A Dallas attorney is returning to nursing to help save lives in New York.
Jim Mullen is understandably tired.
He’s spent the last 10 days working 12-hour shifts treating COVID-19 patients inside an emergency room in New York and has another 10-day stretch to go.
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“I don’t think anything can prepare you for what you see when you walk in for something like this,” Mullen said. “First seven shifts were off-the-wall crazy. The worst experience I’ve ever had in my experience of being an ER nurse.”
“The first six to seven shift the workflow was unbelievable. I had anywhere from 10-12 patients assigned to me personally and anywhere from six to eight of those would be critical or on ventilators.”
It’s a job he volunteered to do.
After he worked as an ER nurse at Atlanta’s Grady Memorial Hospital and later in Dallas, Mullen left medicine to pursue a career as a personal injury attorney five years ago.
But after he saw what was happening in New York, he felt compelled to help.
“Sitting at home doing nothing just felt really wrong,” Mullen said.
That calling runs in the family.
Jim’s wife, Gina, is an ER doctor in Dallas, who was already treating coronavirus patients when Jim suggested going to New York.
“Because she’s on the front lines every day, she understood the desire for me to go there," he said.
Mullen said leaving his wife and 2-year-old daughter, Gracie, has been tough and forced some difficult conversations regarding their own health risks, but knows this was the right choice.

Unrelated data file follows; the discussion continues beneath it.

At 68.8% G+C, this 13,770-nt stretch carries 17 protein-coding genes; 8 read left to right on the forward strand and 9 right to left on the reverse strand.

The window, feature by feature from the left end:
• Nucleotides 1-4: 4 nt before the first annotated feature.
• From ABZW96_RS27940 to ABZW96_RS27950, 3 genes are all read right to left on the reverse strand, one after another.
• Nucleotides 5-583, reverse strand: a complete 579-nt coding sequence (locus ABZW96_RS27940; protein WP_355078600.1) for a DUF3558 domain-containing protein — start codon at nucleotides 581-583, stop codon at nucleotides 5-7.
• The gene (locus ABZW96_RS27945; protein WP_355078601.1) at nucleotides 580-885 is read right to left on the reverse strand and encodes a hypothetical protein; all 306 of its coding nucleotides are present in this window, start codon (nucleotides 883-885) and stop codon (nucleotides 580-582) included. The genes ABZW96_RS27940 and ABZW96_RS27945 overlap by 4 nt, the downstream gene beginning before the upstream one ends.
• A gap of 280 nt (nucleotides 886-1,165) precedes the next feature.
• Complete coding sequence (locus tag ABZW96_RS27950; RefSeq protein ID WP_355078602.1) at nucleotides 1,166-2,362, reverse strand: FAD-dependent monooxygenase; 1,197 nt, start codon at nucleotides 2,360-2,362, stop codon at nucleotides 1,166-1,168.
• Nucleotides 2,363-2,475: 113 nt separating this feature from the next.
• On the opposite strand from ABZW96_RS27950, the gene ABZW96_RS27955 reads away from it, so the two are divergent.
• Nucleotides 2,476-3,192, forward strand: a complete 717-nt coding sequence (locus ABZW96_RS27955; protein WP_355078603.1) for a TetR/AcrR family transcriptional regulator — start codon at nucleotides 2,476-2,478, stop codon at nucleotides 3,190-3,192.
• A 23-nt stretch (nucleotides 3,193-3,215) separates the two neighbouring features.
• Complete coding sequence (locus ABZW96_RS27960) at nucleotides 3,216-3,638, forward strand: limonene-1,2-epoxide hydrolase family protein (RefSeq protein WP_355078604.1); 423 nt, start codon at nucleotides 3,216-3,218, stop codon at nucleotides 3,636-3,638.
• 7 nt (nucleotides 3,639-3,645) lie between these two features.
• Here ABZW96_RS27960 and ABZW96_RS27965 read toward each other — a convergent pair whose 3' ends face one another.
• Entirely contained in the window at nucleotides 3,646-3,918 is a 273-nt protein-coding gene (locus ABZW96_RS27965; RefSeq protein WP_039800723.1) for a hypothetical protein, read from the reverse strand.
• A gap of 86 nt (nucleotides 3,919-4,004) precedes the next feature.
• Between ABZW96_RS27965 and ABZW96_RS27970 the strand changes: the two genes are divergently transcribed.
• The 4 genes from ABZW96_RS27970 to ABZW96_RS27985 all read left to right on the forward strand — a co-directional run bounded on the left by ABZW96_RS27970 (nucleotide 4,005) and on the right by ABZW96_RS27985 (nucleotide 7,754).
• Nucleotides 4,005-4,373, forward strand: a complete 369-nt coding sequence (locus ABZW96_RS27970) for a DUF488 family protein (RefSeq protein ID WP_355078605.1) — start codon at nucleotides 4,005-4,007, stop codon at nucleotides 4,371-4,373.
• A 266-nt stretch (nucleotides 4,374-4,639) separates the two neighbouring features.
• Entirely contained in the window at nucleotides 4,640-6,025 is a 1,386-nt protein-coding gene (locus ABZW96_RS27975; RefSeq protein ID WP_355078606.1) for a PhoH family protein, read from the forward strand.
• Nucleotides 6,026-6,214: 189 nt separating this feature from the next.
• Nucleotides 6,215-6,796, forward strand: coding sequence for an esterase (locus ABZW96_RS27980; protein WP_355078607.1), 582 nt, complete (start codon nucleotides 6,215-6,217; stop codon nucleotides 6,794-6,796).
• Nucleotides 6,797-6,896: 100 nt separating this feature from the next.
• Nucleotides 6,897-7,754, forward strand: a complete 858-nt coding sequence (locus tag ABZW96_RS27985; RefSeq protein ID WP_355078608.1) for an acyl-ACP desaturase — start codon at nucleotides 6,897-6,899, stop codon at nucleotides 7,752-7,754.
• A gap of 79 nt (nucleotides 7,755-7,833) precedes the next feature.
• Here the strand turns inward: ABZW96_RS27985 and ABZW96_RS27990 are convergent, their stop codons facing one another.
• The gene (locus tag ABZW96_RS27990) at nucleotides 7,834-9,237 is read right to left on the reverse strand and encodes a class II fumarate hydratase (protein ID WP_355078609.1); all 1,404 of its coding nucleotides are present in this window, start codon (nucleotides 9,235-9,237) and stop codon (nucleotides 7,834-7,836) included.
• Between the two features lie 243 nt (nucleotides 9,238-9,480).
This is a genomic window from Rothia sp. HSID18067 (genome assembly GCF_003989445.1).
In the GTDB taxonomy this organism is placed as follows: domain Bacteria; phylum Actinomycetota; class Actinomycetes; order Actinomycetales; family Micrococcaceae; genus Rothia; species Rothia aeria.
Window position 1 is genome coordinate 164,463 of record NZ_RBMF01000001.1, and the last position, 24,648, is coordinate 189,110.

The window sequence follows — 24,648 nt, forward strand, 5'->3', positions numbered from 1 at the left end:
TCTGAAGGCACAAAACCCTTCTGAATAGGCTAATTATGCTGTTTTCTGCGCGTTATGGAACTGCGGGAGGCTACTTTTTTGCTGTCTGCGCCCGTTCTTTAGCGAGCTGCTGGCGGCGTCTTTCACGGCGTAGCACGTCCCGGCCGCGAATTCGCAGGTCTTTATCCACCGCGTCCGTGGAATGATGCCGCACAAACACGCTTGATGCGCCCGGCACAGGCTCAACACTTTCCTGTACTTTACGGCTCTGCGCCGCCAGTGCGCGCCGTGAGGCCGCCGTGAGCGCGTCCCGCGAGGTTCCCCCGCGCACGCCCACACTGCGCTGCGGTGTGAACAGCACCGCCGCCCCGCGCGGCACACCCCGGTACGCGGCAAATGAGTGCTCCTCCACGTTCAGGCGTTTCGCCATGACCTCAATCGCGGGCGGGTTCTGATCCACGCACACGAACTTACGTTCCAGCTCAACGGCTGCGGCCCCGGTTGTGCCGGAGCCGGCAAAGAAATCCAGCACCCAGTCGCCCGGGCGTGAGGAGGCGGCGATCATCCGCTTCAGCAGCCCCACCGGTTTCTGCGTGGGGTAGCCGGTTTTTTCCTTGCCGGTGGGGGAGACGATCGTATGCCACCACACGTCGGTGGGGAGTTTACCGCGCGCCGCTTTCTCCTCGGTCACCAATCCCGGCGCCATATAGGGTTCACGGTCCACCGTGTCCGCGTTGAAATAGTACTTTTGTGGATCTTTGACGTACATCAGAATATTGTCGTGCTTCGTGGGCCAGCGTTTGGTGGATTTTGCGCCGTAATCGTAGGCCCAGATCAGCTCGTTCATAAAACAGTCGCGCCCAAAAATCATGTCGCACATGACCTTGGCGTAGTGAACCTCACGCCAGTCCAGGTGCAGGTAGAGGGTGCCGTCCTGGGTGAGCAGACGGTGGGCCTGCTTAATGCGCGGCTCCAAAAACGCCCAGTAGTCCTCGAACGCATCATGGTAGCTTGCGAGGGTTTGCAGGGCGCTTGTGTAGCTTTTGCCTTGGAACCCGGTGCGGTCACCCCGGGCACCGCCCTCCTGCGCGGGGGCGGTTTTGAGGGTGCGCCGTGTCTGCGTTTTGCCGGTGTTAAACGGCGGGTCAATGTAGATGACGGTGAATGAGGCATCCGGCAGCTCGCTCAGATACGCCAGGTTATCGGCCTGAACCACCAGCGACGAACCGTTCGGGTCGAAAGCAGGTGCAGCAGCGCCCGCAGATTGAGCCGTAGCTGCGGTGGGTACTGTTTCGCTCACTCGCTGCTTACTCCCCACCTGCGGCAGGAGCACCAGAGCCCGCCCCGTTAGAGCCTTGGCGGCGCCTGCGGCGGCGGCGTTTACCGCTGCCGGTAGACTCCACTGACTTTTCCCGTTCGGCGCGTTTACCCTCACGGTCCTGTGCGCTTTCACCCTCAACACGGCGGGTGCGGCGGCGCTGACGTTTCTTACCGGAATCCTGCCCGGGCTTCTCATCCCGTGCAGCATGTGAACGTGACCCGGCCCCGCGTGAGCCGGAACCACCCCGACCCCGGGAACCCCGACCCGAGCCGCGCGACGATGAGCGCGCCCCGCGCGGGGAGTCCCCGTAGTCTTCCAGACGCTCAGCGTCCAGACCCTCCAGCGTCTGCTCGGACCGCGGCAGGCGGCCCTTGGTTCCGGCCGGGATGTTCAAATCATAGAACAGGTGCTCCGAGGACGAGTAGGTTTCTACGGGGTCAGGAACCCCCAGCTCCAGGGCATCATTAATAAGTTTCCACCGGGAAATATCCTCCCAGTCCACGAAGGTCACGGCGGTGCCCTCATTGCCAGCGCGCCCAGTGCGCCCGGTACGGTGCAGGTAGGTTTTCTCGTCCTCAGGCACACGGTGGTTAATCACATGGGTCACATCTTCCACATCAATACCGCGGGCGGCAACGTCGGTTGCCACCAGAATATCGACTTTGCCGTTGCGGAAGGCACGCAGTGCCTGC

He’s been sharing what it’s like in New York on social media.
In one post, he said he was relieved to finally share some temporary good news.
“I got to the hospital last night and not only were people not dying in the hallway beds, there were no patients in hallway beds,” Mullen said in one video post.
He said after several days of caring for dying patients, the last two days have seen a decrease in those critically ill.
Mullen said he wanted to share his story so others could learn from his experience.
“The scariest thing about this virus is you could be passing it on when you have no symptoms," he said.
He wants North Texans to understand what is happening in New York, and even though our area is not seeing similar caseloads, it’s best to head local warnings to stay home.
“You do not want to be anywhere near what I’ve been doing for the last seven to eight days," he said.
Mullen said if conditions improve in New York, he’ll return home in two weeks, but if not, he planned to sign on for another 3-week nursing shift.